XY Planning Network Takes Fiduciary Fight To States And Hires Advocacy Consultant Duane Thompson

BOZEMAN, Mont., Oct. 12, 2020 /PRNewswire/ — XY Planning Network (XYPN), a membership organization comprised of more than 1,300 independent fee-for-service financial advisors, today announced that it will not appeal its unfavorable 2nd Circuit ruling on Regulation Best Interest, but it has engaged Duane Thompson, president and founder of Potomac Strategies LLC, an experienced industry lobbyist and fiduciary advocate, to continue its fiduciary fight at the state level. Thompson will assist XYPN in its state advocacy efforts for a fiduciary standard for all financial advice, and that the fee-for-service business model XYPN pioneered be regulated in a manner consistent with other (e.g., assets under management) fee models.

In September 2019, XY Planning Network (XYPN) co-founders Alan Moore and Michael Kitces made waves when they announced their decision to file a lawsuit against the SEC challenging the Regulation Best Interest (Reg BI) rule during the opening of their

Read More

Why I ignored the phrase ‘it takes money to make money’

Personal Finance Insider writes about products, strategies, and tips to help you make smart decisions with your money. We may receive a small commission from our partners, like American Express, but our reporting and recommendations are always independent and objective.

We live in a “monetize everything you can” culture, where a hobby can potentially turn into a million-dollar enterprise. At the very least, your hobby can become a side hustle. And I’ve found that when you work for yourself, there’s a bit of hype — and sometimes pressure — to turn fun endeavors into a money-making empire.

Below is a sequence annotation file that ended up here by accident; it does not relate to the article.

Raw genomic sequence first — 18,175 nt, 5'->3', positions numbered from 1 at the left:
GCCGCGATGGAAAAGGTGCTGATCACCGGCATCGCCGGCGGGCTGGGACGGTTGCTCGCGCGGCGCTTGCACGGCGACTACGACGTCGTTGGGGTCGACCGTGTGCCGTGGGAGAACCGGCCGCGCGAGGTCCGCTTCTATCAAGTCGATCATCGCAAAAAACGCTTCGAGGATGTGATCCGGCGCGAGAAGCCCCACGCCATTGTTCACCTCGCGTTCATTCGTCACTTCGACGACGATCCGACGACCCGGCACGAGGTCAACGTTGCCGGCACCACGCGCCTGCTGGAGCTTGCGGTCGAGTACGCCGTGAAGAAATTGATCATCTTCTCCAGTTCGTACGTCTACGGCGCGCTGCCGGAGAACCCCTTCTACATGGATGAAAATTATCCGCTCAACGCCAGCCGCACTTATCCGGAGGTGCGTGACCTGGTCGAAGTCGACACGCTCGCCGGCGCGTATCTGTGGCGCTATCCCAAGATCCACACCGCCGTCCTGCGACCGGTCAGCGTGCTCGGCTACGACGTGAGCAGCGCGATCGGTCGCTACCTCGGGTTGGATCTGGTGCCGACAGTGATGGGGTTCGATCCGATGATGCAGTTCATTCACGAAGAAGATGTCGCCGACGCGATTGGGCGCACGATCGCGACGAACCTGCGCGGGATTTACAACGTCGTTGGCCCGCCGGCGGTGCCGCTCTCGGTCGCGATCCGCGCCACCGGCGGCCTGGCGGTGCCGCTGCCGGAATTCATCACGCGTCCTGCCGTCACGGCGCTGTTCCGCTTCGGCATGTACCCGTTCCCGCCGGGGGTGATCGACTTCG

When I went from being a chronic side hustler to a full-time freelancer, it seemed as if all my colleagues were pouring a significant amount of resources into coaching, courses, and building fancy websites for their businesses. But in my own career, I discovered that you actually don’t really need to spend money

Read More

3 small business leaders on what it takes to survive the pandemic economy

Building a business is never easy, but 2020 has been a unique calamity. In the U.S., which has suffered more COVID-19 deaths than any other nation, the economy entered its worst downturn in generations. Although central bank stimulus and government programs such as the Paycheck Protection Program have helped cushion the blow, a return to growth will depend on the creativity and resilience of millions of entrepreneurs and business managers.

Lindsay Gibson, COO, TextNow
Over a decade, TextNow built its business, an app that allows users to send and receive calls and text messages for free, by hosting ads for hotels and airlines and the like. Within weeks of the COVID-19 pandemic hitting the U.S. and Canada, one-quarter of TextNow’s revenue disappeared. The company closed its Waterloo headquarters, as well as offices in Portland, Ore., and San Francisco. All employees started working from home.

Lindsay Gibson, the chief operating officer,

Read More